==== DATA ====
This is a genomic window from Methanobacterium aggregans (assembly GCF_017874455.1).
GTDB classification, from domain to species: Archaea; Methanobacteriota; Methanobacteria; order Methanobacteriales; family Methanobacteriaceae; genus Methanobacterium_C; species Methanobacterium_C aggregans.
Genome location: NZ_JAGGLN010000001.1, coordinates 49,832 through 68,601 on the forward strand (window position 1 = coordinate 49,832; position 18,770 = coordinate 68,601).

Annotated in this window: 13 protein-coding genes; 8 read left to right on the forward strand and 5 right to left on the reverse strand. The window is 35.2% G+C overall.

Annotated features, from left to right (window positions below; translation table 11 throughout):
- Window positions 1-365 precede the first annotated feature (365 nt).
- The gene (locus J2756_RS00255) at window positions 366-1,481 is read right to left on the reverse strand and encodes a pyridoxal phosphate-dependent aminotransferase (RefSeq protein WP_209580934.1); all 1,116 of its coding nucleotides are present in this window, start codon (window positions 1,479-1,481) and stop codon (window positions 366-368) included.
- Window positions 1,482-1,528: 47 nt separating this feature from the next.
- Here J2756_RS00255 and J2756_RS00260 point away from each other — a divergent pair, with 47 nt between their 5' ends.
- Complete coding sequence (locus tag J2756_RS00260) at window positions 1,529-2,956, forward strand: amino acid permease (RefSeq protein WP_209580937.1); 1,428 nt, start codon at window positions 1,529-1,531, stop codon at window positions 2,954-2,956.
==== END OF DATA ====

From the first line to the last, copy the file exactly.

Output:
This is a genomic window from Methanobacterium aggregans (assembly GCF_017874455.1).
GTDB classification, from domain to species: Archaea; Methanobacteriota; Methanobacteria; order Methanobacteriales; family Methanobacteriaceae; genus Methanobacterium_C; species Methanobacterium_C aggregans.
Genome location: NZ_JAGGLN010000001.1, coordinates 49,832 through 68,601 on the forward strand (window position 1 = coordinate 49,832; position 18,770 = coordinate 68,601).

Annotated in this window: 13 protein-coding genes; 8 read left to right on the forward strand and 5 right to left on the reverse strand. The window is 35.2% G+C overall.

Annotated features, from left to right (window positions below; translation table 11 throughout):
- Window positions 1-365 precede the first annotated feature (365 nt).
- The gene (locus J2756_RS00255) at window positions 366-1,481 is read right to left on the reverse strand and encodes a pyridoxal phosphate-dependent aminotransferase (RefSeq protein WP_209580934.1); all 1,116 of its coding nucleotides are present in this window, start codon (window positions 1,479-1,481) and stop codon (window positions 366-368) included.
- Window positions 1,482-1,528: 47 nt separating this feature from the next.
- Here J2756_RS00255 and J2756_RS00260 point away from each other — a divergent pair, with 47 nt between their 5' ends.
- Complete coding sequence (locus tag J2756_RS00260) at window positions 1,529-2,956, forward strand: amino acid permease (RefSeq protein WP_209580937.1); 1,428 nt, start codon at window positions 1,529-1,531, stop codon at window positions 2,954-2,956.